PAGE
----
In addition to the body and chassis, the team–including club members Bob Hanshaw and Ed Hoffman, who both served as firefighters on the truck when it was still in operation–carefully restored the Seagrave’s array of wooden ladders. According to Jim, “We had to locate a couple of them first. One of our members found the longest ladder hanging off the side of a building in a town south of Prescott, while the city returned another. They are important, because the ladders were assembled and patented by Seagrave. The guys sanded every inch of each ladder and then sealed them in several layers of black varnish. This was also done outside; the fumes would knock you off your feet. We asked a fire fighter if it made sense to climb a burning building with a wooden ladder, and we were told they actually last longer than aluminum ladders.”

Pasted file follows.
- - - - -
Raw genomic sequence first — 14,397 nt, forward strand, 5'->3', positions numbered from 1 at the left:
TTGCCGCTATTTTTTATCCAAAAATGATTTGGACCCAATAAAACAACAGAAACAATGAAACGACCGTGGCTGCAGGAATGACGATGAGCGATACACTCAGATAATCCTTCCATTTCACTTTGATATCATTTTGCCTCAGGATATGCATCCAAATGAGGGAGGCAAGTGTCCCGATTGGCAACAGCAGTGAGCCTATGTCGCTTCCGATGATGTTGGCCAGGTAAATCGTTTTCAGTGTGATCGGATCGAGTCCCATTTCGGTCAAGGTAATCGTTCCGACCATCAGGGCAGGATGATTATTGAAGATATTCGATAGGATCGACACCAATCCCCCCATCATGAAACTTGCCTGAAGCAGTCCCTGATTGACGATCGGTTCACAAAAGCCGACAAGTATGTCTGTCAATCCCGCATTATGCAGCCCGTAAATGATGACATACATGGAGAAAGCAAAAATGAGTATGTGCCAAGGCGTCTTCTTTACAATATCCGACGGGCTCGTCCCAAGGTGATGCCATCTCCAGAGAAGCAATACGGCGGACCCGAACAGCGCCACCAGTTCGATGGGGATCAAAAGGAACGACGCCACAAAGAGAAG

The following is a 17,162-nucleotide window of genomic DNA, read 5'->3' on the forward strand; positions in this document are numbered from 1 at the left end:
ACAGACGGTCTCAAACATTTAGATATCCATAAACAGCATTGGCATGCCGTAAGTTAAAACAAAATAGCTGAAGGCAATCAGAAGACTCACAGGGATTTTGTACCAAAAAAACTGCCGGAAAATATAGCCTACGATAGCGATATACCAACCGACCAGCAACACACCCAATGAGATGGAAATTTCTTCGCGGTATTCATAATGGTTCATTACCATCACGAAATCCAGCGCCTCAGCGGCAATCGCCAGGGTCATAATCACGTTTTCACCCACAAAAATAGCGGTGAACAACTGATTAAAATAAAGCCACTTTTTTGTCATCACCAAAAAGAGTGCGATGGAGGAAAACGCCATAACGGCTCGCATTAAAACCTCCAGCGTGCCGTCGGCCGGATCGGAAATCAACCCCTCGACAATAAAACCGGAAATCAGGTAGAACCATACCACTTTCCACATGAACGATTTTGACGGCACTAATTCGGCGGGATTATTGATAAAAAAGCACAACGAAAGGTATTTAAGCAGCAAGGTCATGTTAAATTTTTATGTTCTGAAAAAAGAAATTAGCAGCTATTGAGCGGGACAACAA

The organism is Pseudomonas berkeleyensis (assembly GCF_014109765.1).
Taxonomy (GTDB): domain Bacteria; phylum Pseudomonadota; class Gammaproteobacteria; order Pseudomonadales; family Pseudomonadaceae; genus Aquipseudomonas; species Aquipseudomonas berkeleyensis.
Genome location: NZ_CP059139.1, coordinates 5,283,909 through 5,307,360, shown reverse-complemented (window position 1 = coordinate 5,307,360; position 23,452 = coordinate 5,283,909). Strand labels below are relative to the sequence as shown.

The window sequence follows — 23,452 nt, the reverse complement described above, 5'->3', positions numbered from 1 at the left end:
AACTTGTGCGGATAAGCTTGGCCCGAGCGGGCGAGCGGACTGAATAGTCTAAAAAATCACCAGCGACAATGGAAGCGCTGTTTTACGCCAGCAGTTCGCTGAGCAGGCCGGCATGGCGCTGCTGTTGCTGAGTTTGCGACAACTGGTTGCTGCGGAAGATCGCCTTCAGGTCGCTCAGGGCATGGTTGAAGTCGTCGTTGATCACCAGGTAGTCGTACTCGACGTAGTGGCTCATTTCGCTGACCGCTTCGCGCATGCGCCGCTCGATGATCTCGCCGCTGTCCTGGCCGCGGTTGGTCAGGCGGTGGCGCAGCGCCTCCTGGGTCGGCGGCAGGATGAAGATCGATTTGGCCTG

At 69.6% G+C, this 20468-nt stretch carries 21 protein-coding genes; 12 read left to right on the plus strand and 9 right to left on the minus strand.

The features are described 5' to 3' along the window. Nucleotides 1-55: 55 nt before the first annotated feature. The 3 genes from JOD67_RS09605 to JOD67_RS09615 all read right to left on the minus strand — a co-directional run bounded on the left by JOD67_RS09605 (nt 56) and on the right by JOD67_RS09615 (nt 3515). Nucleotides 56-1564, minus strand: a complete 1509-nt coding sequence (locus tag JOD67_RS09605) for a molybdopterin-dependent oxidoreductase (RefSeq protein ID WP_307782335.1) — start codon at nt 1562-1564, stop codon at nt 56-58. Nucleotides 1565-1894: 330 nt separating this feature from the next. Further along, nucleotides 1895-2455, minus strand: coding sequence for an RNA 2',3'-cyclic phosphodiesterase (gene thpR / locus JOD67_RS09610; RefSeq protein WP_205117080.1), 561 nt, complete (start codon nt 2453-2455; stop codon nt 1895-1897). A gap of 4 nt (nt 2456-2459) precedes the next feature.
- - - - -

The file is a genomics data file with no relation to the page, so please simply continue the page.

Reassembly started with the military-rebuilt Hercules engine–now repainted to a factory-correct hue–and transmission. The pump followed; however, further fabrication work was required. “We had to get it mounted properly so that the guys could craft new surrounding panels based on what we saw in the day-of-completion factory photo we had obtained. Ted painted the panels and then set about pinstriping the truck using detailed photos we had taken before disassembly. He did the front end with paint, while the rest was accomplished with vinyl,” remembers Jim.

1931 Seagrave Ladder Truck 1931 Seagrave Ladder Truck 1931 Seagrave Ladder Truck